Industry challenges on the handmade market

Handicrafts are unique expressions of a particular culture or community through local craftsmanship and materials. With increased globalization, products are becoming more and more commoditized and crafters find their products competing with goods from all over the world.

Most artisans and crafters are creative, artistic and hard-working. The challenge they face these days is getting noticed beyond their local communities. With the advance of new technologies and e-commerce, crafters need to be comfortable with social media, consumer marketing, advertising, privacy policies and much more. To be successful, they are forced to invest their time and effort in many other things beyond crafting.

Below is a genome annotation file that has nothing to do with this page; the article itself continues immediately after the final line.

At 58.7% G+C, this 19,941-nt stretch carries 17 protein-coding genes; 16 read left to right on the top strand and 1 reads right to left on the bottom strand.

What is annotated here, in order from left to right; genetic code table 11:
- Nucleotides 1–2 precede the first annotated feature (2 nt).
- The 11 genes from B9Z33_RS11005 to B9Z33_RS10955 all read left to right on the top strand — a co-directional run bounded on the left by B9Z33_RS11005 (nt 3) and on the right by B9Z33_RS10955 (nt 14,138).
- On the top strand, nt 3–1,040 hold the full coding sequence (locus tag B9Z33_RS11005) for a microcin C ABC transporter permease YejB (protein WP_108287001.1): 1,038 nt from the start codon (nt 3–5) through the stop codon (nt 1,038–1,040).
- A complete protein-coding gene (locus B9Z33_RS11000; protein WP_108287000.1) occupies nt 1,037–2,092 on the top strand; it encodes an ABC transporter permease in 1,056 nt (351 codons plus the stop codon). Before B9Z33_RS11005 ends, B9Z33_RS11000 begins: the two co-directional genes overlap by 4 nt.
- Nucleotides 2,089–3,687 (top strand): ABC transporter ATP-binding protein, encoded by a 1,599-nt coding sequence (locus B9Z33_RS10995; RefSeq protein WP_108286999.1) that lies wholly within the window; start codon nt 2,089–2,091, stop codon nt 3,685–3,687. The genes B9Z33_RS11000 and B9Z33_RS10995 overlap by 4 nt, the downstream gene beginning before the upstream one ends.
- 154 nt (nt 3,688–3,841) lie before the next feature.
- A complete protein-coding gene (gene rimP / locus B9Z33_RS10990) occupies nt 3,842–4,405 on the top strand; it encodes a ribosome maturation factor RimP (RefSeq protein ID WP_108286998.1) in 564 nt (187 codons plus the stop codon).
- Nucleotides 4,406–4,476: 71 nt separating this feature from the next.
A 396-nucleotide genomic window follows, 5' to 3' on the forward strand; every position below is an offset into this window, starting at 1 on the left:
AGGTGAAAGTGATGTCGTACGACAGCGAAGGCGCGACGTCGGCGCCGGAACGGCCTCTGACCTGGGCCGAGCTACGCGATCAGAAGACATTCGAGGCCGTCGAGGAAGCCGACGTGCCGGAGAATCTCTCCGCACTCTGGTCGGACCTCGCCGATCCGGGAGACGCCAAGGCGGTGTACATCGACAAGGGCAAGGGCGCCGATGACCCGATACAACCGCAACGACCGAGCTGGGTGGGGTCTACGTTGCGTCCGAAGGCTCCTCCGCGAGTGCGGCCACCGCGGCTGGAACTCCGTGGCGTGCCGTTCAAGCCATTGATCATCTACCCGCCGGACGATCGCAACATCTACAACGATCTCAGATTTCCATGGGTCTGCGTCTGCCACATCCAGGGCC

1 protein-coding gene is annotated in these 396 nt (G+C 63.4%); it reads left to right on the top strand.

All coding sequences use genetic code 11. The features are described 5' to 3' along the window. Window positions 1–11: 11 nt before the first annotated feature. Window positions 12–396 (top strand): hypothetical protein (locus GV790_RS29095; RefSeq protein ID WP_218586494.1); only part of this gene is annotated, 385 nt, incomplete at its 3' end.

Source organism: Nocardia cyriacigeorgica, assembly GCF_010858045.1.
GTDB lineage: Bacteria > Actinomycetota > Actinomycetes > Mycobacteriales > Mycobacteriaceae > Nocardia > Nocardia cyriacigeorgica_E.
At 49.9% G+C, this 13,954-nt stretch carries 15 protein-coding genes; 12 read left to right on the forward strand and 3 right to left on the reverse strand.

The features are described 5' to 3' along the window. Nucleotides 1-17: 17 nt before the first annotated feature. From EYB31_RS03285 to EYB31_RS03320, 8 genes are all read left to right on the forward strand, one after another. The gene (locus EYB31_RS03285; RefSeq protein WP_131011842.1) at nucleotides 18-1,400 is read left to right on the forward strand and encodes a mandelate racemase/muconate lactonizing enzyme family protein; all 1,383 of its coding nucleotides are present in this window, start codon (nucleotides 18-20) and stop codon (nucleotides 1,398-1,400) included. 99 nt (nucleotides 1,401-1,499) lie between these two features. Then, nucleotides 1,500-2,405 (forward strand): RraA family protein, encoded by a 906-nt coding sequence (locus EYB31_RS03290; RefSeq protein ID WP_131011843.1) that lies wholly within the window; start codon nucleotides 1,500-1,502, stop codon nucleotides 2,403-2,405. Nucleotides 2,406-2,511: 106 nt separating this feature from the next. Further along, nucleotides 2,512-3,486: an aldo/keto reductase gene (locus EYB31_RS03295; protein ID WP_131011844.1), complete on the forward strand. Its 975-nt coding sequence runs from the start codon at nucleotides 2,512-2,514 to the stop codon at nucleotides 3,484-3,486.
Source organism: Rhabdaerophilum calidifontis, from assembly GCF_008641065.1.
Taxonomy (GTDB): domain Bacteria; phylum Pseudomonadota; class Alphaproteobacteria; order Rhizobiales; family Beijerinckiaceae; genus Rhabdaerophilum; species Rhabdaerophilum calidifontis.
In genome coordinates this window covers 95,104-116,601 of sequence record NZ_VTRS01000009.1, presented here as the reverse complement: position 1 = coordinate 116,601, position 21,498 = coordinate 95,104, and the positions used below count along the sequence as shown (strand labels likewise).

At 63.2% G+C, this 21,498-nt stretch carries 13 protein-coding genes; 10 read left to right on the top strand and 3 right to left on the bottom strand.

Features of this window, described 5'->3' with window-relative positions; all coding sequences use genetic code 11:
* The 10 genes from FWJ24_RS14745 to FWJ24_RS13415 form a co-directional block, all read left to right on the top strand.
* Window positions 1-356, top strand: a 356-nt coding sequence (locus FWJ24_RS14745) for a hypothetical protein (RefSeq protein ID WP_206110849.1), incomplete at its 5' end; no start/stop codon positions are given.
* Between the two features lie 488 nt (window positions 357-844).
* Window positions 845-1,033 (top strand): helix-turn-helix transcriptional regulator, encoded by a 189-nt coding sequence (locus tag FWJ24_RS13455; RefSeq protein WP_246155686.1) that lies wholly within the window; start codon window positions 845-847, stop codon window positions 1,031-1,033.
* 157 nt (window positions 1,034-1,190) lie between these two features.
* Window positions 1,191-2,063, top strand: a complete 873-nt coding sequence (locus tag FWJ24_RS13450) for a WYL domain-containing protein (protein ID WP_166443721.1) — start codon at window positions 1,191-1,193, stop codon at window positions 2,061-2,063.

Consumers looking to buy handicrafts like
to feel connected with indigenous traditions and cultures in a global and increasingly commoditized world. Trust in the authenticity of handicrafts comes as a top priority to the buyer.

The following definition, adopted in 1997 by the United Nations Educational, Scientific and Cultural Organization/Information Technology Community (UNESCO/ITC) Symposium on Crafts and the International Market captures the diversity and complexity of the handicraft sector:

User case

“Artisanal products or handicrafts are those produced by artisans, completely by hand or with the help of hand-tools and even mechanical means, as long as the direct manual contribution of the artisan remains the most substantial component of the finished product.

Their special nature derives from their distinctive features, which can be utilitarian, aesthetic, artistic, creative, culturally attached, decorative, functional, traditional, and religiously and socially symbolic and significant.

They are made of sustainably produced raw materials and there is no particular restriction in terms of production quantity. Even when artisans make quantities of the same design, no two pieces are ever exactly alike.”